President Obama nominated Army Gen. Martin Dempsey on Monday as his pick to be the next chairman of the Joint Chiefs of Staff, replacing Navy Adm. Mike Mullen, whose term ends Sept. 30.

Dempsey, an accomplished veteran of the Iraq war and the current Army chief of staff who's only been in his post for one month, will need Senate confirmation.

The president also named Adm. James Winnefeld, the commander of Northern Command, to be his vice chairman of the Joint Chiefs, replacing Marine Gen. James Cartwright. While not a household name, sources describe him as a smart officer, who is well-known at the White House. One source described him as "Mullen's guy."

In a Rose Garden announcement, the president said Dempsey is "one of our nation's most respected and combat-tested generals." Obama said both men have had the trust and respect of the troops on the front lines and in Congress.

"Marty, your tenure as chief may go down as one of the shortest in Army history.  But it's your lifetime of accomplishment that brings us here today," Obama said.

Obama called America's servicemen and women "the best our nation has to offer, and they deserve nothing but the best in return, and that includes leaders."

The president also named Gen. Ray Odierno to be his Army chief of staff, a position that lives up to a promise by Defense Secretary Robert Gates to give Odierno, who is winding down as the  head of U.S. Joint Forces Command in Norfolk, Va., a great job following three key deployments to Iraq.

Obama said Odierno's leadership was critical to U.S.-led coalition success in Iraq.

"He commanded the troops that captured Saddam Hussein, partnered with General Petraeus to help bring down the violence, and then transferred responsibility to Iraqi forces, allowing us to remove some 100,000 American troops and end our combat mission," Obama said.

Dempsey will replace Mullen, who has been widely praised for his role at the top of uniformed leadership in the Pentagon. After the announcement, the Joint Chiefs Twitter page blasted: "Fully support President's nominations of Gen. Dempsey, Adm. Winnefeld and Gen. Odierno. Three great leaders who will do great things."

Before his departure, Mullen said he expects a busy four months.

"There's still a lot to do between now and the 1st of October," Mullen told Fox News . "I expect a very busy and challenging four months."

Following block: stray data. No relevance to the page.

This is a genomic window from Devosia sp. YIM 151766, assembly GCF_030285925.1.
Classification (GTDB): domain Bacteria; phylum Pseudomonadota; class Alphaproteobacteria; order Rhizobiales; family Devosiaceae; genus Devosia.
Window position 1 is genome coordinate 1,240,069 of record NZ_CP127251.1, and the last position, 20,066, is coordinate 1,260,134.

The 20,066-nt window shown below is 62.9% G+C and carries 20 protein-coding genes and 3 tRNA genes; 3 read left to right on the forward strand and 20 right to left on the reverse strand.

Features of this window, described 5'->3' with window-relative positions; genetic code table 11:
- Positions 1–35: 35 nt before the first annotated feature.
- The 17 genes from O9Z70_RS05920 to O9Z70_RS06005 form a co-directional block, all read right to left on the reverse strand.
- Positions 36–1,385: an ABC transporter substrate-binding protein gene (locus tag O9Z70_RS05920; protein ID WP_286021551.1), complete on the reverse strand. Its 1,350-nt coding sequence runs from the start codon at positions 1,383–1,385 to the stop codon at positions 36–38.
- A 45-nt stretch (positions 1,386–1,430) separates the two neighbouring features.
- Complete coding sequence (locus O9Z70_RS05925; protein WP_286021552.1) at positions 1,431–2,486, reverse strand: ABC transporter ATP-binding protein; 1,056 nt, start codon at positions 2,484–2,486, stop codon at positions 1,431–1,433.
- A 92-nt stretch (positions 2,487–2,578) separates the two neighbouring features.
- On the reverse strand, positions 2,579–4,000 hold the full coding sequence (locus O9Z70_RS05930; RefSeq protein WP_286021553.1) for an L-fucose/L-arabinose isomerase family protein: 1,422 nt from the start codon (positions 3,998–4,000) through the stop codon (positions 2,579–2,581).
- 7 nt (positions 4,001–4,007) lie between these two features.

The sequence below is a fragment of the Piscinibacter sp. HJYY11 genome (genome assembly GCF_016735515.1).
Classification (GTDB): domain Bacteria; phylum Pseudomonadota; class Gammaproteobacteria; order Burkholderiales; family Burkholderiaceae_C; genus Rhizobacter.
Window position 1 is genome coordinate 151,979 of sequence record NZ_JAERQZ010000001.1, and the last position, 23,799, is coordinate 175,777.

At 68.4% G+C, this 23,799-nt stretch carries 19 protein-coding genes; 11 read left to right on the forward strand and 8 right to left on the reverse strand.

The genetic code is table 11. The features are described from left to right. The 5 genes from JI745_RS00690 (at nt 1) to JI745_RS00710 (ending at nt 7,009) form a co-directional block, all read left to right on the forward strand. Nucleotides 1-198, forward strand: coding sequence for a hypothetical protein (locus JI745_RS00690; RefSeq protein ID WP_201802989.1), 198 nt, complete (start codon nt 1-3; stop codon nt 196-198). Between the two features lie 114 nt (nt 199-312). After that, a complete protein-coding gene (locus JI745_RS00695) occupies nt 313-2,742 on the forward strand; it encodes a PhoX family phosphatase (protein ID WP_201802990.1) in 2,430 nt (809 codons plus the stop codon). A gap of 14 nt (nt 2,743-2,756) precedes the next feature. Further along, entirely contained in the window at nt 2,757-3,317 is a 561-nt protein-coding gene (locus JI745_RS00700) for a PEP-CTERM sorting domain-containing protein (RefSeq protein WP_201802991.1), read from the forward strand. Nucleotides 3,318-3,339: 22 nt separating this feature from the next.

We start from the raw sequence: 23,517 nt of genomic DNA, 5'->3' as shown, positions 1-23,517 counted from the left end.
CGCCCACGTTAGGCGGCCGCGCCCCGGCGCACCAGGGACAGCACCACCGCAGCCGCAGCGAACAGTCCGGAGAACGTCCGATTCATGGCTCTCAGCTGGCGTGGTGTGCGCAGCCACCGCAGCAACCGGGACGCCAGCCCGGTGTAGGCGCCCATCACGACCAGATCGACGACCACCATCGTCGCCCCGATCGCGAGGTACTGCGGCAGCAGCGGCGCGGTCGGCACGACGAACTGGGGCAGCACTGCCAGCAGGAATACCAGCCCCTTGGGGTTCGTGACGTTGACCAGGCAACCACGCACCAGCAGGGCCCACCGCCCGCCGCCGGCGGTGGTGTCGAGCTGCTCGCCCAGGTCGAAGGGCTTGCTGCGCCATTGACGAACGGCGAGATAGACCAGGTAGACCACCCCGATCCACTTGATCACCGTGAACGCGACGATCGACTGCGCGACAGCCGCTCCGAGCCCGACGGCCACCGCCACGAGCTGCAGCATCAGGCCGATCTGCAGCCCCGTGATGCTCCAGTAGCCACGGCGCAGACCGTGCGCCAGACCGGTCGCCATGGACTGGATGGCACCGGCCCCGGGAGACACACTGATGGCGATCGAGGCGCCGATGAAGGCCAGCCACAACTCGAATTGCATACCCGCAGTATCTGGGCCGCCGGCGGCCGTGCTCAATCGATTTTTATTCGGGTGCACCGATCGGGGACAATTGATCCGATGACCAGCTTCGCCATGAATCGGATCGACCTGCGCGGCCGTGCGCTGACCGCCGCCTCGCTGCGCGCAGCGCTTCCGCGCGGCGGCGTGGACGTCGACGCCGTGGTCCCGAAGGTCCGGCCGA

Appearing in several interviews Monday morning, Mullen said part of his job as chairman has been to try and "close the trust gap" between the United States and Pakistan, which has built up over many years. He and Secretary of State Hillary Clinton recently traveled there to "show the strength in terms of our commitment."

"Certainly we're going through a difficult patch right now after the (Usama) bin Laden operation," Mullen said.

But he told another network that he's encouraged that the Pakistani government is launching a major offensive on militants in the North Waziristan area near the border with Pakistan. "It's a very important fight and a very important operation," he said.

Asked if a change of guard at the Joint Chiefs means a change of strategy in Afghanistan, he replied, "We obviously have added these forces ... and we've really seen progress on the security side. ... We will sustain losses as we have in the last few days. ... That said, I am confident that by the end of the year, we'll be in a much, much better position."

Speaking on Memorial Day, Mullen said that he hopes the public understands "the depth of sacrifice" made by servicemen and women. He added that for those who paid the "ultimate sacrifice," he wants their families to know they will never be forgotten.

"They represent the best of the best of our country. They do it so we can be free ... they do it so we can live our lives ... We are blessed as a country to have them, and it is something we will always remember," he told Fox News.

Immediately after the announcement, the president headed to venerable Arlington National Cemetery where he placed a wreath at the Tomb of the Unknowns on this Memorial Day and paid respects to all who have been killed in war.